The Association Is Prohibiting You From Operating A Business Out Of Your House.
You are an owner-occupant within an association. You operate a chiropractic office out of your residence. The CC&R’s provide that your residence can only be used for residential purposes. The association notifies you that you must discontinue your chiropractic business because it violates the residential use restriction in the CC&R’s. Can the association force you to discontinue your business?
Most CC&R’s restrict the use of a residence to a residential purpose. However, CC&R’s vary as to how “residential” is defined. Some prohibit all commercial activity. Others will allow some types of home occupation businesses provided certain pre-conditions are met. Therefore, the first step must be a careful reading of the CC&R’s, particularly as it relates to the definition of residential use.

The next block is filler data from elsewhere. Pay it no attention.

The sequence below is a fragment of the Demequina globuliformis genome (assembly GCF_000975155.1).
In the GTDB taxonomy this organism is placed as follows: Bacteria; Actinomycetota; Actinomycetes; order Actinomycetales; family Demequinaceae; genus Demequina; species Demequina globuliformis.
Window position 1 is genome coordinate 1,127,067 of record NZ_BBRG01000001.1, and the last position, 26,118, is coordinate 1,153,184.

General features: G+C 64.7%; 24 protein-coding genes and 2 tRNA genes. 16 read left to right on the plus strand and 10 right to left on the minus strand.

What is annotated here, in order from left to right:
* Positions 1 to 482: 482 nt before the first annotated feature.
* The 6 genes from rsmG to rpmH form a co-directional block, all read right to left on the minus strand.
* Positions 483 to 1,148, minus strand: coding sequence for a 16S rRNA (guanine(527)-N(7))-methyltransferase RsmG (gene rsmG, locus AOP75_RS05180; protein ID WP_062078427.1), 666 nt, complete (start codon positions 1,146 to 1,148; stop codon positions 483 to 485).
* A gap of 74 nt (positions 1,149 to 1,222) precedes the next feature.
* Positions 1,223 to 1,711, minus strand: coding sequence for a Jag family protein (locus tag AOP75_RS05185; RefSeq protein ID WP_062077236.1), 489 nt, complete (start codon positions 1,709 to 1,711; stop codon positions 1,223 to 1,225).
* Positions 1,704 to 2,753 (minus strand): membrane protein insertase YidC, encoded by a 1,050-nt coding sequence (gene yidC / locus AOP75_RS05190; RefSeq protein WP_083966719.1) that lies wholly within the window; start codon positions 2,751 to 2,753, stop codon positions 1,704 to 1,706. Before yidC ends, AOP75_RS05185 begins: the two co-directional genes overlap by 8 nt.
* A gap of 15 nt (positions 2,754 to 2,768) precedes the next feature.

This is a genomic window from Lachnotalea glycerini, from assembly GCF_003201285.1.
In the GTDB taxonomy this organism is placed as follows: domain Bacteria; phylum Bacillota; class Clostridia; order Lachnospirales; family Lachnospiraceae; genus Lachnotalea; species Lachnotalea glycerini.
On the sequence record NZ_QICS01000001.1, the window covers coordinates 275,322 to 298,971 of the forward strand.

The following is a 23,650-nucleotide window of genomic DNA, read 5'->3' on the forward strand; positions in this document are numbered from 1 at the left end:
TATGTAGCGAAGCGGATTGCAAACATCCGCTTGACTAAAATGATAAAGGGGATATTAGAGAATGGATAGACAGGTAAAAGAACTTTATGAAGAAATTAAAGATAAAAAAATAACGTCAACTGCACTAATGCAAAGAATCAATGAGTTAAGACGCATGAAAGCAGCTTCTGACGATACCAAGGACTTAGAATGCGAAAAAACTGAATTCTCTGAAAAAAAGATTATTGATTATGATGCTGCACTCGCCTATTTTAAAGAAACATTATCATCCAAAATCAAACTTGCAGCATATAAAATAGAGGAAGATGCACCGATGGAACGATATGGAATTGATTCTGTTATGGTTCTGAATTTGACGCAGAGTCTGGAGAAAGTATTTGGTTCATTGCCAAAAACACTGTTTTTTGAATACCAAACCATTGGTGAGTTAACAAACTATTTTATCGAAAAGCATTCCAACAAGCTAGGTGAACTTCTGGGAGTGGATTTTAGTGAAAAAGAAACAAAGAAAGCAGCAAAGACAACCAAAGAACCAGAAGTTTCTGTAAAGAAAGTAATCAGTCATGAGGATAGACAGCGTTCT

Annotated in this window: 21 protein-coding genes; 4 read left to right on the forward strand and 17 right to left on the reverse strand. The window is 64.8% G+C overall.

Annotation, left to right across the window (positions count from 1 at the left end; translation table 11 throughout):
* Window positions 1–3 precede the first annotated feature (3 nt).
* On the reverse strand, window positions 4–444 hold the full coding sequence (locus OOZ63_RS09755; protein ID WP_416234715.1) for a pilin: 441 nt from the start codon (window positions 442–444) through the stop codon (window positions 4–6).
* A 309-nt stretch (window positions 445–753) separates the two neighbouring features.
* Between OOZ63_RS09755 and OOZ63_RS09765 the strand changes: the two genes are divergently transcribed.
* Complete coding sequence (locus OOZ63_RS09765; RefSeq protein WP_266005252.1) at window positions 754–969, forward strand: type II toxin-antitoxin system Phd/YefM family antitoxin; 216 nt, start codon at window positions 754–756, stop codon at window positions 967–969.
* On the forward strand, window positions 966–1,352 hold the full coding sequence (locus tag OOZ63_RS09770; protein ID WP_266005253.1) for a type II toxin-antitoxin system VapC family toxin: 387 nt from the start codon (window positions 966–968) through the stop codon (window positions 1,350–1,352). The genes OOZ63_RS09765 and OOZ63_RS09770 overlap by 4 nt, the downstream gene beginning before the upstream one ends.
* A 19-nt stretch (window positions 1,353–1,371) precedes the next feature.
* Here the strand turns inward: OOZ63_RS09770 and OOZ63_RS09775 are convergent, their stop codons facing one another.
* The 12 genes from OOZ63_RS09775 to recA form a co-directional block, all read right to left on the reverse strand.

The next step is an analysis of the applicable case law and statutory authorities. Most of the case law in this area is developed in connection with public agencies, such as cities or counties, prohibiting or permitting some type of commercial activity in an R-1 residential zone. These cases are helpful but not necessarily controlling in the context of homeowners associations. The following cases are illustrative of public agency cases: A part-time beauty parlor was held to violate the residential use restriction. Biagini v. Hyde (1970) 3 Cal. App. 3d 877. However, many other home occupations have been permitted, including the writing of a syndicated column (City of Beverly Hills v. Brady (1950) 34 Cal. 2d 854), practicing law (County of Butte v. Bach (1985) 172 Cal. App. 3d 848), and conducting a real estate business (Jones v. Robertson (1947) 79 Cal. App. 2d 813).